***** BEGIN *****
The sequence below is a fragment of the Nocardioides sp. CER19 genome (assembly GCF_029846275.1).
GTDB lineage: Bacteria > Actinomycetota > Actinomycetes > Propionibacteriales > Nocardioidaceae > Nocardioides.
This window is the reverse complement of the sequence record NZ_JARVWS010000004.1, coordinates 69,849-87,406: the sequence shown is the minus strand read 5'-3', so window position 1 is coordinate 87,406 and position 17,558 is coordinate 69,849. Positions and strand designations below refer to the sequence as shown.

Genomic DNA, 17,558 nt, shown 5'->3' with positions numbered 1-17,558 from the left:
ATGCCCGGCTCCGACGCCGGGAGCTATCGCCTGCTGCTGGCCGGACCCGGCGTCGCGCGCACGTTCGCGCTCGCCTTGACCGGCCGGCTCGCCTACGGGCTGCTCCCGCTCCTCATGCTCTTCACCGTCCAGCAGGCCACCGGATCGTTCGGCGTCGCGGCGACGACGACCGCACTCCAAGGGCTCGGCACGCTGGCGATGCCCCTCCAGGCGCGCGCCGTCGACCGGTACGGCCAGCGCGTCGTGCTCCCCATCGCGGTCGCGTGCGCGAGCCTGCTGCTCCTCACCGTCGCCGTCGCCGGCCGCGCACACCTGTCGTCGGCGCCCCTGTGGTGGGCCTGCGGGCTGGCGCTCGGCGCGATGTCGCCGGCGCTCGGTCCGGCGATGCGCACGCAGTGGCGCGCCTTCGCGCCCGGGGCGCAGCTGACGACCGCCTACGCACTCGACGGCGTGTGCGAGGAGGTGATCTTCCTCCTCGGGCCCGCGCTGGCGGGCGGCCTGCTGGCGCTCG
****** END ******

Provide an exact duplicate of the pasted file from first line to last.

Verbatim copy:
The sequence below is a fragment of the Nocardioides sp. CER19 genome (assembly GCF_029846275.1).
GTDB lineage: Bacteria > Actinomycetota > Actinomycetes > Propionibacteriales > Nocardioidaceae > Nocardioides.
This window is the reverse complement of the sequence record NZ_JARVWS010000004.1, coordinates 69,849-87,406: the sequence shown is the minus strand read 5'-3', so window position 1 is coordinate 87,406 and position 17,558 is coordinate 69,849. Positions and strand designations below refer to the sequence as shown.

Genomic DNA, 17,558 nt, shown 5'->3' with positions numbered 1-17,558 from the left:
ATGCCCGGCTCCGACGCCGGGAGCTATCGCCTGCTGCTGGCCGGACCCGGCGTCGCGCGCACGTTCGCGCTCGCCTTGACCGGCCGGCTCGCCTACGGGCTGCTCCCGCTCCTCATGCTCTTCACCGTCCAGCAGGCCACCGGATCGTTCGGCGTCGCGGCGACGACGACCGCACTCCAAGGGCTCGGCACGCTGGCGATGCCCCTCCAGGCGCGCGCCGTCGACCGGTACGGCCAGCGCGTCGTGCTCCCCATCGCGGTCGCGTGCGCGAGCCTGCTGCTCCTCACCGTCGCCGTCGCCGGCCGCGCACACCTGTCGTCGGCGCCCCTGTGGTGGGCCTGCGGGCTGGCGCTCGGCGCGATGTCGCCGGCGCTCGGTCCGGCGATGCGCACGCAGTGGCGCGCCTTCGCGCCCGGGGCGCAGCTGACGACCGCCTACGCACTCGACGGCGTGTGCGAGGAGGTGATCTTCCTCCTCGGGCCCGCGCTGGCGGGCGGCCTGCTGGCGCTCG